In contrast to most other companies we work for, Bosch and Buderus do not have an art director whose job it is to promote the design at all levels and assume responsibility for it. Which meant that we often faced the task of having to convince people of our take on design. So we took the bull by the horns and, together with the Bosch market research team, organized two days at our firm to present prototypes to very different groups of people. Some of these were invited by Bosch, the others we invited. Essentially what it showed us was that different people have very different priorities – which was not much of a surprise.
When you are busy negotiating a compromise the design tends to take a backseat. That is because industrial companies do not care so much about the design, meaning that the reasons for good design tend to be brushed off as personal and imprecise. Getting journalists and architects on board for the market research session was something that worked really well here; surprisingly there was a lot of consensus between them and they were frank in pointing out potential shortcomings. I don’t think anybody at Bosch expected that.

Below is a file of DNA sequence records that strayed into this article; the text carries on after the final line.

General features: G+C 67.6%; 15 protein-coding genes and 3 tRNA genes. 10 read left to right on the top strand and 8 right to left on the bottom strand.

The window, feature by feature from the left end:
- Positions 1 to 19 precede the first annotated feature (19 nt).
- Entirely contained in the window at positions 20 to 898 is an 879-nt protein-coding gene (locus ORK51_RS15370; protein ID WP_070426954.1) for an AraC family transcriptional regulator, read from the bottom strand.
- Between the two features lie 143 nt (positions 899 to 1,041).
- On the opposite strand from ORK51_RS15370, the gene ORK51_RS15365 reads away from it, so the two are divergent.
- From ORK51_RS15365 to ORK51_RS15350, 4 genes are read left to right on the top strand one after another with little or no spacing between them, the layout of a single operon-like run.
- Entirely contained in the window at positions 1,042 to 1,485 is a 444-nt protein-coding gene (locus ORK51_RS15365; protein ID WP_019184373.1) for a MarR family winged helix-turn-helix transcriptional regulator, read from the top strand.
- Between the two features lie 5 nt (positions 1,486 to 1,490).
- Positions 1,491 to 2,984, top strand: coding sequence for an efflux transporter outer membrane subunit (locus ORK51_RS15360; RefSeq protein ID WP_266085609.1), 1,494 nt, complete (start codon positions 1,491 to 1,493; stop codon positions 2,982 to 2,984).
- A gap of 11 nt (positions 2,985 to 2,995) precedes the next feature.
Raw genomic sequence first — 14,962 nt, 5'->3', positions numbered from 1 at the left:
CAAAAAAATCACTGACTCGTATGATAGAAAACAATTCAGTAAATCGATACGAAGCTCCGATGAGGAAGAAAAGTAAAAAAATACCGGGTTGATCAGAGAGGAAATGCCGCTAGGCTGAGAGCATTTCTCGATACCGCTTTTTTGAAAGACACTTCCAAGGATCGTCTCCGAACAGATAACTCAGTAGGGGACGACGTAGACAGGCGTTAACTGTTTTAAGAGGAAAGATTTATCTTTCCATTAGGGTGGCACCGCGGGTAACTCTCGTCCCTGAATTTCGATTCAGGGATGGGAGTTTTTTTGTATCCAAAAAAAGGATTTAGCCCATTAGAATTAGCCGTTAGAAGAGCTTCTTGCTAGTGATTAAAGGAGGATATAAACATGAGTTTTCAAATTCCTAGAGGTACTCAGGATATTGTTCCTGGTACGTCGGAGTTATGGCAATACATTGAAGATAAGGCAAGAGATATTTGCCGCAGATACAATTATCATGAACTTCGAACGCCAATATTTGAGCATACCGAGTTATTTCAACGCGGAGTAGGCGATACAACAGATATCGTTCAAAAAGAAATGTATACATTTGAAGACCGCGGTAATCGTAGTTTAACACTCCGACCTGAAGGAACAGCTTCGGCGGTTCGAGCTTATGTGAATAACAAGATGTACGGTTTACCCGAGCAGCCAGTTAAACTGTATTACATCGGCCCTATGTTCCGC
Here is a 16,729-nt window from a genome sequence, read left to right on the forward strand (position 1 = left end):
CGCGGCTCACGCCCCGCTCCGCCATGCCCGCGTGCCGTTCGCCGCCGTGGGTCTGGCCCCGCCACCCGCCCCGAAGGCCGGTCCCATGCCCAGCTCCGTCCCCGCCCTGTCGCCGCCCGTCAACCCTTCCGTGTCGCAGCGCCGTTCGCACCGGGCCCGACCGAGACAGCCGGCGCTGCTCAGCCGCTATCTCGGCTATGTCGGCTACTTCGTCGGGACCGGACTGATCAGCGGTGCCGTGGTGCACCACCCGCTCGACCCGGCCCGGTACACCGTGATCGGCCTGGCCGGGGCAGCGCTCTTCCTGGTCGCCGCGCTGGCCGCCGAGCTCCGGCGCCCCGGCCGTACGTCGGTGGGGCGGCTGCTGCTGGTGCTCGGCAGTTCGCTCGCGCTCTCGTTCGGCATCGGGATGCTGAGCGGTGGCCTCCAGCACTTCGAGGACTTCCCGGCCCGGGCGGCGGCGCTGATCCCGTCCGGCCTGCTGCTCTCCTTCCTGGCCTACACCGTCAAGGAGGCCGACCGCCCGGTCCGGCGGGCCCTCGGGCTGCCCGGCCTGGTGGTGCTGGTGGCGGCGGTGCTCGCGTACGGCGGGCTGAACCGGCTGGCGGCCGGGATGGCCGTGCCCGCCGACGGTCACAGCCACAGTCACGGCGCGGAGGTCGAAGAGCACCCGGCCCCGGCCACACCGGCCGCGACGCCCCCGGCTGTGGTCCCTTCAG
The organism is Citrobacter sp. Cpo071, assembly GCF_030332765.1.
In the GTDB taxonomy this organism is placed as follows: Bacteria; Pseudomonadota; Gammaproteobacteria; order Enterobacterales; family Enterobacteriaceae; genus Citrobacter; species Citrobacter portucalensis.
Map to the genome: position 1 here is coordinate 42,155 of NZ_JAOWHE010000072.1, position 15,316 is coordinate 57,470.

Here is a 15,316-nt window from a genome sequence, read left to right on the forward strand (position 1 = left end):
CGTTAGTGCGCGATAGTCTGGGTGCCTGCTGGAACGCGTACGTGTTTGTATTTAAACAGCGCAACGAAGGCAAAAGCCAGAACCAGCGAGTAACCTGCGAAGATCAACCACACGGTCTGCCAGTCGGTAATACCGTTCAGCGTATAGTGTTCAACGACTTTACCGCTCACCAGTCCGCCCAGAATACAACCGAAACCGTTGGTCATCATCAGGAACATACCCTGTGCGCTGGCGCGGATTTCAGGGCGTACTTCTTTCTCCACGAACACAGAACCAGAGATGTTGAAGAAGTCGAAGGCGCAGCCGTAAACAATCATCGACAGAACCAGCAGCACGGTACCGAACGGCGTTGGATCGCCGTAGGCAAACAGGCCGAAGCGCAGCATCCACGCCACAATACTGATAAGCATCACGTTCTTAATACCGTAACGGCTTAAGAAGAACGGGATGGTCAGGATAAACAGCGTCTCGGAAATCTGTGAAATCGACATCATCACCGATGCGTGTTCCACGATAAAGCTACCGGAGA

What were the major challenges during the design process?

One challenge was to implement the results of market research, in particular the reasoning of the architects and our own, such that the product would still be affordable. In achieving this we once again teamed up with an engineering firm based near Munich, which will produce parts of the series. Examples like this demonstrate why we are so happy with the infrastructure we have here in Germany.

Are today’s wood burning stoves expected to be multi-talents in that they have the added ability to feed into a building’s heating circuit?